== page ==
PLANS to put up a life-sized statue of Jane Austen at Winchester Cathedral along the path of her funeral cortege have resurfaced. 

It is hoped the statue will be erected in 2025 in the Inner Close, next to number 9, to mark the 250th anniversary of her birth in 1775. 

It is not the first time that plans for a Jane Austen memorial have been proposed. 

A previous statue plan was scrapped in 2019 after public feedback on the design. 

Today, after years of work, the project has resurfaced with a more elegant design by the same sculptor Martin Jennings. 

Hampshire Chronicle: Martin Jennings and the proposed location Martin Jennings and the proposed location (Image: Winchester Cathedral)

As the first pictures emerged of the proposed statue, in a maquette form, Canon Roland Riem, Vice-Dean at Winchester Cathedral, said: "Winchester Cathedral Chapter is delighted to be reviving this project, in a greatly revised form, as a lasting contribution to the 250th anniversary celebrations of Jane Austen’s birth.

"As Martin Jennings has recently been trusted with the King’s portrait, so I hope he will be trusted to deliver a stunning memorial sculpture of Austen for Winchester and Hampshire.

"What a joy it will be for its visitors from 2025 to meet there a woman confident of her place at the table of Britain’s greatest novelists."

Martin is a notable sculptor who also created the statue of John Betjeman at St Pancras railway station, unveiled in 2007, and the statue of Philip Larkin at Hull Paragon Interchange station was presented in 2010. 

He also designed the first official coin and postage stamp portraits of Charles III. 

Martin said: "I will do everything I can to help this project succeed. Success for me means making a work of art which honours Jane Austen and pays tribute to her links with this city and its cathedral.

"The cathedral’s historical collection of sculpture mostly recognises the achievements of men, so I am very glad to have the opportunity to add a representation of this justly celebrated woman." 

The 5'7" statue will represent her rising from her table at her home in Chawton as someone arrives at the door, moving in front of her work as if to disguise it, as she kept her writing private. 

He said: "From reading her novels, I wanted to give a sense of the moral vision running through them all. Perhaps this is most expressed in the sculpture in her posture and gaze.

Hampshire Chronicle: Jane Austin, by Martin Jennings

"By erecting a bronze statue of her in a location of such distinction, we hope to communicate her moral vision and literary genius not only to today’s visitors but to future generations as well."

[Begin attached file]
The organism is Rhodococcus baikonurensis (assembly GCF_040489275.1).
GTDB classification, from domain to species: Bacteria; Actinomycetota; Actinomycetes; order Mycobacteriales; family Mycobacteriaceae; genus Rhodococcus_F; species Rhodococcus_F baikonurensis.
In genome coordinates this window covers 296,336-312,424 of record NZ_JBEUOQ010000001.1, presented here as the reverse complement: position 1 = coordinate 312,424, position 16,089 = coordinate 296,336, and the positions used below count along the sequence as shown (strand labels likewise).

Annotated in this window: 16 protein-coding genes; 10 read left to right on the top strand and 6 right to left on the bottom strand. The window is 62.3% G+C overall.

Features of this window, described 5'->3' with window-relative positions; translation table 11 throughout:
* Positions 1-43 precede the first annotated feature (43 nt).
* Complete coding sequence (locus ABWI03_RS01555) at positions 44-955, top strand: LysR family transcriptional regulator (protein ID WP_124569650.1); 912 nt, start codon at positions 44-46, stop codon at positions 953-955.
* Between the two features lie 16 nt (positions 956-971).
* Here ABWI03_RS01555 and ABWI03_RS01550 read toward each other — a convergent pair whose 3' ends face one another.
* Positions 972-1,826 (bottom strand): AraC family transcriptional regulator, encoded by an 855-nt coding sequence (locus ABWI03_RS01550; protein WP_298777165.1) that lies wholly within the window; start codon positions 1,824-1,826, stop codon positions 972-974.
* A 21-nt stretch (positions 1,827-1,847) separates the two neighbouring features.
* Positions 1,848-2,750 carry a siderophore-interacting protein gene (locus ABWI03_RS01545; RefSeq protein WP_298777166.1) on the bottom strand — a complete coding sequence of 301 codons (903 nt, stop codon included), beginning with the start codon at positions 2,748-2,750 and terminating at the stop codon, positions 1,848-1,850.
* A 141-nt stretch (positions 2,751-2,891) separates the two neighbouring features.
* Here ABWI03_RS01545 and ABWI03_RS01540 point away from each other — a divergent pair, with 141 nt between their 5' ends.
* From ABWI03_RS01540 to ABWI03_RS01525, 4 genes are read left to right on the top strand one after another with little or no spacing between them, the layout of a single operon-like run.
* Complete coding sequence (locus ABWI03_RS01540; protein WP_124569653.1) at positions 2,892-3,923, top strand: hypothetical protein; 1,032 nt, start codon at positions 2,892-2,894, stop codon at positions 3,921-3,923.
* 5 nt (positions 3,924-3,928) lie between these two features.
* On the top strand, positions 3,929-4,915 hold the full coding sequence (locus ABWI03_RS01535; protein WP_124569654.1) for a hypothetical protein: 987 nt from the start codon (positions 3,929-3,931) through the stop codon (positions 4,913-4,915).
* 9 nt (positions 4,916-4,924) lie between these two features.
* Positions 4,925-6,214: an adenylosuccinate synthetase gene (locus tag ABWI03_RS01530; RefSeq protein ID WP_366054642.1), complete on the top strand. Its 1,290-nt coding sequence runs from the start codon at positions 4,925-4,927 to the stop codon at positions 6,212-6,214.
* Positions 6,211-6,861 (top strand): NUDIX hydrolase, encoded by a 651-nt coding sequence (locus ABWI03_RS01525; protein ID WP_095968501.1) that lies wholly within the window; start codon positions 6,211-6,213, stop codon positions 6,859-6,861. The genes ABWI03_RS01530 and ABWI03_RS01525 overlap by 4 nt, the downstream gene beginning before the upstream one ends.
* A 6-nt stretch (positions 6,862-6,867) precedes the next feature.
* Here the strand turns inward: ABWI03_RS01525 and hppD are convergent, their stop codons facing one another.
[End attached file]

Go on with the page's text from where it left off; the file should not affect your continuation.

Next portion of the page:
The project has already attracted commendations from artists, academics and literacy experts, such as Prof Paula Bryne, author of The Real Jane Austen, Prof Emma Clery, author of Jane Austen: The Banker's Sister, Dr Gillian Dow, former executive director of Chawton House library, plus more.

Hampshire County Council is set to support the £100,000 plans because it hopes it will attract visitors to the county. A grant of £10,000 is being proposed by the leader and executive member for Hampshire 2050, Cllr Rob Humby.

The statue will cost £100,000, made up of £60,000 for the design and model and a further £40,000 for casting and installation.

A total of £73,000 has been raised from private donations, and a contribution of £10,000 has been sought from Winchester City Council.

Hampshire Chronicle: Jane Austin by Martin Jennings

Jane Austen died in 1817 in Winchester, after writing titles such as Sense and Sensibility (1811), Pride and Prejudice (1813), Mansfield Park (1814), Emma (1815), Persuasion (1817) and Northanger Abbey (1817).

She is widely accepted to be Britain's greatest female novelist. She also has links across Hampshire with connections to Basingstoke and Chawton. 

Austen is buried in the north nave aisle of Winchester Cathedral under a memorial stone. 

A period of consultation will now take place, with a new website being launched by the cathedral soon to allow the public to view the plans and submit comments. 

A series of consultation meetings are also set to take place, with the consultation due to end on March 31.